Read more at REPAY


Coronavirus drives record number of complaints to CFPB

The Consumer Financial Protection Bureau (CFPB) received a record-breaking number of complaints about banks and lenders in April as millions of Americans struggle to navigate the economic toll of the coronavirus pandemic, the bureau's director said Friday.

CFPB Director Kathy Kraninger told reporters during a Friday press call that the financial watchdog agency received more complaints from consumers in April than any other month since the agency began tracking and cataloguing them in December 2011.

The bureau received 42,774 complaints in April compared to 36,690 in March, Kraninger said, a 15 percent increase that rose along with the number of Americans who contracted COVID-19 or lost their jobs because of the measures to slow its spread.
Read more at THE HILL


LoanPaymentPro™ (LPP) is a fintech leader in payment acceptance technology. LoanPaymentPro™ (LPP) is a revolutionary merchant services and technology firm servicing the debt repayment industry. LPP was developed by experienced lenders for lenders utilizing proprietary patent pending technology to develop the only compliant and cost effective Bankcard, ACH and RCC/Check21 acceptance platform for brick and mortar and online lenders.

Servicing the short-term consumer and alternative lending industries for: Installment Loans, Title Loans, Personal Loans, Pawn Loans, Personal Lines of Credit, Student Loans, Military Loans, Subprime Loans, Lease-to-Purchase and Rent-to-Own (RTO).

LPP is introducing an advanced form of its Zero-Dollar Authorization (ZDA) technology. Putting the "control" back into the hands of lenders by allowing them to perform a bankcard validation and/or account verification prior to storing a bankcard or processing a payment. When lenders utilize our new validation technology, it significantly decreases fraud and increases their chance of a successful payment.
Read more at LoanPaymentPro


Do bank branches have a future? Pandemic reveals ultimate 'A/B test'

As the coronavirus pandemic upends the traditional way many industries have have operated over the years, some banking and fintech leaders say a lasting impact on the banking sector could be the disappearance of branches.

"I think everything that's happened over the last 60 days or so is probably accelerating a trend that's already happening, which is the reliance on traditional bank branches will continue to go away," Chime CEO Chris Britt said during a webinar hosted by FT Partners.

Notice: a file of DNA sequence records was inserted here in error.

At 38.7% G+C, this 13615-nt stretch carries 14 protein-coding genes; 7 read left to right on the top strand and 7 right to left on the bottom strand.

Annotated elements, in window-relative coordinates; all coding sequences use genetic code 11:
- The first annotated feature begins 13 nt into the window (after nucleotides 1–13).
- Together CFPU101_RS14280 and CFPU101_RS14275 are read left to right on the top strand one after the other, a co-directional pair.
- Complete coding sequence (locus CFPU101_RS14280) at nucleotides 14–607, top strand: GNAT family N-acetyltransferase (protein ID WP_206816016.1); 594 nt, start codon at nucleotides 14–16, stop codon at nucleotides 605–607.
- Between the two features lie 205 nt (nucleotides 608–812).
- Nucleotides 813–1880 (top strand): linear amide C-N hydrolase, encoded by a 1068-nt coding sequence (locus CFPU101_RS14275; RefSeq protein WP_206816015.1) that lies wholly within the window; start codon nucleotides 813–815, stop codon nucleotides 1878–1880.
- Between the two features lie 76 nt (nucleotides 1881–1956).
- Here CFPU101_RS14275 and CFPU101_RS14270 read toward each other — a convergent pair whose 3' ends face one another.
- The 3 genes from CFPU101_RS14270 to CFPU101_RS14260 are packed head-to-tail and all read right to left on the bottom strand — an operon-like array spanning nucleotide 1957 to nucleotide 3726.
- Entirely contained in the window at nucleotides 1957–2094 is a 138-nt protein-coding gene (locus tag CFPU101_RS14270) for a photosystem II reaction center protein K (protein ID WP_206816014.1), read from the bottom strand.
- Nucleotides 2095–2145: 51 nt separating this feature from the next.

Britt said the digital bank's more than 8 million customers don't want to go into a bank branch and are comfortable with a mobile-first relationship.
Read more at BANKING DIVE


'The floor was taken out from under them': April's massive job losses are hitting these Americans more than others

The economy lost 20.5 million jobs last month, according to the Labor Department's nonfarm-payrolls report

The April jobs report on Friday revealed the coronavirus outbreak's widespread economic wreckage - but it's even worse when you dig into the demographics.

That's because some of the hardest-hit workers can least afford losing their job, observers say.

Friday's numbers showed 20.5 million jobs were gone in one month, bringing the unemployment rate to 14.7%. This represents a remarkable surge from March's 4.4% jobless rate to the highest point since World War II. Read more at MARKETWATCH


Working at home had a positive effect on productivity during the pandemic, survey says

Almost everyone seems to hate getting stuck in an office cubicle next to a co-worker who won't shut up.

Bosses who call too many meetings can be even more annoying.

And traffic jams on the way home from work might be the worst way to cap the day after that.

So perhaps it's not exactly shocking to learn that working from home during the COVID-19 pandemic has had a positive effect on workers' productivity, according to 54% of respondents in a recent survey of professionals ages 18-74.

The reasons for this, they said, were time saved from commuting (71%), fewer distractions from co-workers (61%) and fewer meetings (39%).
Read more at USA TODAY


More businesses file for bankruptcy amid coronavirus; experts describe options

NEW ORLEANS, La. (WVUE) - Gold's Gym, Borden Dairy and J.Crew all recently filed for bankruptcy and many say things are only going to get worse.

As people struggle to make ends meet, many businesses will look for protection from mounting debts.

These are not the kind of parking lots that spell business prosperity and after nearly two months of stay home orders, the lack of foot traffic is expected to force many businesses to file for bankruptcy.

"We haven't seen an uptick but it's coming, especially in the energy sector," bankruptcy attorney John Landis, with Stone Pigman Law, said.
Read more at FOX8